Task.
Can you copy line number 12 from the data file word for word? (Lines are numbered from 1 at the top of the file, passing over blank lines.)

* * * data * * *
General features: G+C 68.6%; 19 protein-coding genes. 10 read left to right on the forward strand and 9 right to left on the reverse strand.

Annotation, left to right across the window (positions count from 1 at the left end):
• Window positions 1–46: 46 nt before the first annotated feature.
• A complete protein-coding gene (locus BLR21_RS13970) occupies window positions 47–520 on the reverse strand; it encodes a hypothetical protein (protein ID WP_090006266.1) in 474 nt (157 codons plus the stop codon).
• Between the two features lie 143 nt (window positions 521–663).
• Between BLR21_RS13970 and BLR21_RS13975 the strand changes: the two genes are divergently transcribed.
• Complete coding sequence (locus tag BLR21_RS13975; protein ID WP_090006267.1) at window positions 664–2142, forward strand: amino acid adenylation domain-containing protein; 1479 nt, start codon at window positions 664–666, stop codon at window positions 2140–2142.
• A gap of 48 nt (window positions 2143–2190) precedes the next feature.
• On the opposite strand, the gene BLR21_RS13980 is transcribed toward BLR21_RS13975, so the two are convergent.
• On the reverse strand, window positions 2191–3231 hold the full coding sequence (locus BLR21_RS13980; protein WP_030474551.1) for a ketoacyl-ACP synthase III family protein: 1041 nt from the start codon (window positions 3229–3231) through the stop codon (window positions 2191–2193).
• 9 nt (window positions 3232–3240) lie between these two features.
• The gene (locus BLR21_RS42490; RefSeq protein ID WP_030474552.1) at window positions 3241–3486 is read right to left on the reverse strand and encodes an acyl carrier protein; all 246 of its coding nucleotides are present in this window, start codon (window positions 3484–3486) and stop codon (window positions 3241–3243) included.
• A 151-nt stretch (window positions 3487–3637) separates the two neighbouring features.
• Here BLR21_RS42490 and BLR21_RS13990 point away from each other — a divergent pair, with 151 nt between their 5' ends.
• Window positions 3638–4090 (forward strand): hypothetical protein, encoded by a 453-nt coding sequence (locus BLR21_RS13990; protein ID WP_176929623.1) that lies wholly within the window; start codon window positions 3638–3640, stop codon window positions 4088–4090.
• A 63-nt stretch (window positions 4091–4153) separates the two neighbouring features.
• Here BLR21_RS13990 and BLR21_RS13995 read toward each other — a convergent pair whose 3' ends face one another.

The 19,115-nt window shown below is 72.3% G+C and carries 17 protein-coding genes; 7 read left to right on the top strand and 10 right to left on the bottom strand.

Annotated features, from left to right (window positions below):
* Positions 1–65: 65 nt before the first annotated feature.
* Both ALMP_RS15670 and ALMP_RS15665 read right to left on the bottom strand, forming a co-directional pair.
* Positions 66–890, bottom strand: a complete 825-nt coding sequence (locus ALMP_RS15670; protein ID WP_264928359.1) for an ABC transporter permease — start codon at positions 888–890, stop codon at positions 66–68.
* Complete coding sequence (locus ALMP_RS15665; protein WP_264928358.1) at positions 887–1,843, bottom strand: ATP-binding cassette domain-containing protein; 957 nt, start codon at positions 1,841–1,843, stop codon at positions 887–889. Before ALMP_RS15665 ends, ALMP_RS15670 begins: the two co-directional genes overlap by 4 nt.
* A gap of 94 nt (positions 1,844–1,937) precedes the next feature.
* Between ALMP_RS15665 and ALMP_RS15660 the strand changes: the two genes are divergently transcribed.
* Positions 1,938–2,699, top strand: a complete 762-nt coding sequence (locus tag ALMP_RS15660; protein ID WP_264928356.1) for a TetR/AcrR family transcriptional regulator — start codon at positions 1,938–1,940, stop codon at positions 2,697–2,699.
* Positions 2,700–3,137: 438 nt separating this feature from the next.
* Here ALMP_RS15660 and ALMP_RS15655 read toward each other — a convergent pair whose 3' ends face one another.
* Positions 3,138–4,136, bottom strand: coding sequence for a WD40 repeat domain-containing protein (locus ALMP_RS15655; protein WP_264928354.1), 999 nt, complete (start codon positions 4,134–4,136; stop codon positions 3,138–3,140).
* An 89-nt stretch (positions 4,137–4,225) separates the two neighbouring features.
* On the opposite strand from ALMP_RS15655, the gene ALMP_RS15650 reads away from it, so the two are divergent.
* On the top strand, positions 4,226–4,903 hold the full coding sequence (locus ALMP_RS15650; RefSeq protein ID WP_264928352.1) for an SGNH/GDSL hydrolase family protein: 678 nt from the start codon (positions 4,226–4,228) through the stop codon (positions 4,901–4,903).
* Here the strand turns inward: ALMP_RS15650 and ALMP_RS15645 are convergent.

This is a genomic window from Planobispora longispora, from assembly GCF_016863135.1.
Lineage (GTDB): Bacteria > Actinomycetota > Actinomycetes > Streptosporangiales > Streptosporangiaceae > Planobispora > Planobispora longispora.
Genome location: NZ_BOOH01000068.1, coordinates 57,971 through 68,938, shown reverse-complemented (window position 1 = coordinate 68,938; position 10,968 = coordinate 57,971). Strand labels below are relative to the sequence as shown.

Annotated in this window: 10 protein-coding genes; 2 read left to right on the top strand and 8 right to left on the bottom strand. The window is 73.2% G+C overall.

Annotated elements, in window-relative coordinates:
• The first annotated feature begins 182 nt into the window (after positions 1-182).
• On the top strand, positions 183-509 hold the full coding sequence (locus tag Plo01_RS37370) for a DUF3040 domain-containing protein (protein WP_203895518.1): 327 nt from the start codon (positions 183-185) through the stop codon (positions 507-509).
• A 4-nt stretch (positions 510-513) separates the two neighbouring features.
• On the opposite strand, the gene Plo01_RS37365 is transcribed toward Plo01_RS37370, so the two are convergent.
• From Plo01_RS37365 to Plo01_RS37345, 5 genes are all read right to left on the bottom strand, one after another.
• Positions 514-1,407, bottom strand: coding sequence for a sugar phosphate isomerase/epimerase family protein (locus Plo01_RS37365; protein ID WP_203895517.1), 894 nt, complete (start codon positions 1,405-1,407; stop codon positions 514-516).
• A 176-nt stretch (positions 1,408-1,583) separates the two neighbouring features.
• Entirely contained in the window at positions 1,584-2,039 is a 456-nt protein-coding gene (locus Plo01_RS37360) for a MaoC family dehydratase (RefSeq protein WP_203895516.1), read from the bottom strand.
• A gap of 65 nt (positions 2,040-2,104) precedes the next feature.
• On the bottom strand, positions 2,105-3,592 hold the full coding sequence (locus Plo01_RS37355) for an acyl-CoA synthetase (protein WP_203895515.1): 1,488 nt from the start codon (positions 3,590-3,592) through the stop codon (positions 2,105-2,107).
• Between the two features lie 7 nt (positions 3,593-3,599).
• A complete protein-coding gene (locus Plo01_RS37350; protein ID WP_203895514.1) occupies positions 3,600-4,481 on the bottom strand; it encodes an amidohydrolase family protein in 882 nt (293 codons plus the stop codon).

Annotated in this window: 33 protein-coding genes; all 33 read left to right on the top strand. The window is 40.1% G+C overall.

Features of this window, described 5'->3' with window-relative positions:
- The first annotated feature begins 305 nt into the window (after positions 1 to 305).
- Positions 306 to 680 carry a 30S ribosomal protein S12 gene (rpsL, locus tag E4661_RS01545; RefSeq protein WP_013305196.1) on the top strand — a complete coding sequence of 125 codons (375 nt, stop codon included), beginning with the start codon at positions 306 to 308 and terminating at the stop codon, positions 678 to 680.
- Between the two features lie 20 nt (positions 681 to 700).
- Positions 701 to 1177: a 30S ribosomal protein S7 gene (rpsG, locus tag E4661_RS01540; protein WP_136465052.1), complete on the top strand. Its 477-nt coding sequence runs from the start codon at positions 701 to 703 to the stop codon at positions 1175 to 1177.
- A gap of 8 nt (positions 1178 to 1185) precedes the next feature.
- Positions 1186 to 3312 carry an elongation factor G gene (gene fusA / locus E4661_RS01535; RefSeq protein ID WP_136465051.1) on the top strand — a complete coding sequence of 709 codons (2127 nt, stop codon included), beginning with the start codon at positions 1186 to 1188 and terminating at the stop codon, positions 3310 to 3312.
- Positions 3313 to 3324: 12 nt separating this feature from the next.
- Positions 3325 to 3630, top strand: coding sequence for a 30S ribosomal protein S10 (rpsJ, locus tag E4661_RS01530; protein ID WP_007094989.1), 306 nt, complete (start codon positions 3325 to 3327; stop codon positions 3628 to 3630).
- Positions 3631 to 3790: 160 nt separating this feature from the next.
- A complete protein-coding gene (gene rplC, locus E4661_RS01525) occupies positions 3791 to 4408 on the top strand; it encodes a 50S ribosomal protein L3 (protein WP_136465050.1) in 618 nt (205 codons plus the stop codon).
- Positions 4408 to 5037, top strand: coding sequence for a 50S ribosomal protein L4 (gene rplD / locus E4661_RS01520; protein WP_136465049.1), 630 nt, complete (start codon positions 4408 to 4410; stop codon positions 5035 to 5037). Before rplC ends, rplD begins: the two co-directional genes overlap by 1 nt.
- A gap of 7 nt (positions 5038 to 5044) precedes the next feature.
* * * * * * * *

• The gene (locus BLR21_RS42490; RefSeq protein ID WP_030474552.1) at window positions 3241–3486 is read right to left on the reverse strand and encodes an acyl carrier protein; all 246 of its coding nucleotides are present in this window, start codon (window positions 3484–3486) and stop codon (window positions 3241–3243) included.